Saturday, July 28, 2007


Ok, it's a valid word I have used for a long time, but I used it to some young college student workers this week and they had not a clue as to what a stereo was or what it meant.

So I began searching my mind for the word and when it became popular. My limited research reminded me that I have live through quite a bit of audio change in my 58 years.

Before we had a TV my mother and dad would listen to the radio at night. It was a huge post war plastic thing, that was on the kitchen buffet. (a piece of furniture no longer made or used in American homes, it was blonde wood and was supposed to house the linens for the kitchen, because only rich people had houses with dining rooms.)

When I was very young, pre- grade school, I had a phonograph that played 78's or 45's and it had a needle arm that you had to manually put on the edge of the record yourself to listen to the music. I used to listen to nursery rhymes like "Hickory Dickory Dock"and tunes like "She'll be coming around the Mountain when she comes."

The in grade school we had very limited AV equipment, and the 1st "record player" we had was an honest to God hand cranked Victrola. The catholic school nuns had us listen to folk songs, especially ones by Stephen Colin Foster and some classical music, which left a lot to be desired when it was so scratchy...

By the time I was in 4th grade we had portable radios, that actually weighed a ton and took about 8 batteries if you wanted to take them on a picnic or something and the power only lasted a few hours. Then in the early 1960's we got AM transistor radios. They were about twice the size of today's standard cell phone, only needed one 9 volt battery and came with a set of earphones for private listening. If you were lucky enough to own one you had it "made in the shade" because walking around with an earplug was VERY cool.

By the late 1960's we had Hi Fi music, that's short for high fidelity,the new record players had automatic systems so you could stack several records so that when one stopped playing the needle arm would disengage, move to the resting spot and the next record (a 45 or an album that was 33 1/3 rpm) would drop into place and the needle arm would then move automatically to the begining of the vinal record and start to play. I had a hi fi portable record player that weigher about 25 lbs. The top of the case was actually a speaker and it could be dislodged from the bottom and moved to as far away from the base as the wires would allow, so you could get the effect of having music from two directions. It wasn't quite stereo though.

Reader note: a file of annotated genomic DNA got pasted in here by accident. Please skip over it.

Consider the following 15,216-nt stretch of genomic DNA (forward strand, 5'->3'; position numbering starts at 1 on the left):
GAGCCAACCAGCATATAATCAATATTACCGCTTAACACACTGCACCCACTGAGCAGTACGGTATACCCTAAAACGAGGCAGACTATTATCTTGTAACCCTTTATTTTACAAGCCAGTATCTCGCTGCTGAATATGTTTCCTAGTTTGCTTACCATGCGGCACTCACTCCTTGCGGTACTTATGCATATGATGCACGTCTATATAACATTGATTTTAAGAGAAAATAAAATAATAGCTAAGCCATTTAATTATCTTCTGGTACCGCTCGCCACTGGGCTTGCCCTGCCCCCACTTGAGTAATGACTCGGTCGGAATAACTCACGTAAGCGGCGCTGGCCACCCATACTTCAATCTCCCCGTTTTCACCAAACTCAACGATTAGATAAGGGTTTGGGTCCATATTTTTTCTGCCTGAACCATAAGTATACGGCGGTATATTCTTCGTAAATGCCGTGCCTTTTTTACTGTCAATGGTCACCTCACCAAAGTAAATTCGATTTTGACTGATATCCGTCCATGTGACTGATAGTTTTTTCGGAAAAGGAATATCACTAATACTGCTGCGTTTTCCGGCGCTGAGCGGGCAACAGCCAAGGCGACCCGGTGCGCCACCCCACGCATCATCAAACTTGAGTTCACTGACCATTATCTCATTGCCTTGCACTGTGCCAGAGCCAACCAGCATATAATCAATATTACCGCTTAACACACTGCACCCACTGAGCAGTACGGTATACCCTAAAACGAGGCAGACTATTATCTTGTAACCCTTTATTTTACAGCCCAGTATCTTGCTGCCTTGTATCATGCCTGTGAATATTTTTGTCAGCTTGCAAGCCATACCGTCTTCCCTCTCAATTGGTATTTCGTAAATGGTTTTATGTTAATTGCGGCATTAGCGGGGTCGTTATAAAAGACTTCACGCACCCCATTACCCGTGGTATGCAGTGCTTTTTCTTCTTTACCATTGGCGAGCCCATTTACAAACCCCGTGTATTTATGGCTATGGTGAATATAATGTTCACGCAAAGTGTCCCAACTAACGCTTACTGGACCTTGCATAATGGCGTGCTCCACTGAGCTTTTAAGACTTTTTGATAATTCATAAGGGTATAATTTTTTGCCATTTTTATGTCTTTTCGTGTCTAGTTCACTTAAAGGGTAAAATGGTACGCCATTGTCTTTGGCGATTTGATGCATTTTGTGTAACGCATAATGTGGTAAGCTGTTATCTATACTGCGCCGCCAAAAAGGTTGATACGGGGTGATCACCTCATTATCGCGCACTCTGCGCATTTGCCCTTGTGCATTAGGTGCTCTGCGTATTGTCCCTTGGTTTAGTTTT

Then came "stereo" with multiple speakers and individualized speakers for the kind of sound you heard. There were woffers, for bass tones, and tweeters, for treble tones. So they started selling albums with labels to tell you wether they had been recorded in monoral (mono) or stereo sound. You could play a mono record on a stereo but it didnt' sound as good.

After than came casette taped "records". No vinal discs, it was tapes and people needed tape decks to hear their favorite "albums". That was when individual 45's began to lose favor with the record buying public because a "single" could cost you as much as 99 cents for one record (and the flip side which was usually not a good song) OR you could spend $4.99 for an album, that usually had 10 to 12 songs on it. It was a bargain, and we started memorizing whole albums worth of songs (especially when the British Invasion hit.)

After casette tapes came the 8 trac players (we still have one that works and it actually plays two 8 trac tapes we managed to salvage after all these years. We played the ABBA tape on our 25th anniversary.)

Then came the CD. Same concept as records, but you had to have a different system to play them, and came surround sound, which has stereo stereos, then MP3's, and now you buy the right to download music onto your iPod.

By the time I am ready to die I assume there will be several other changes to the way we acquire and listen to music. But by then will I even want to listen to it? Or will I long for the little child's phonograph and "She'll be Coming Around the Mountain When She Comes"?

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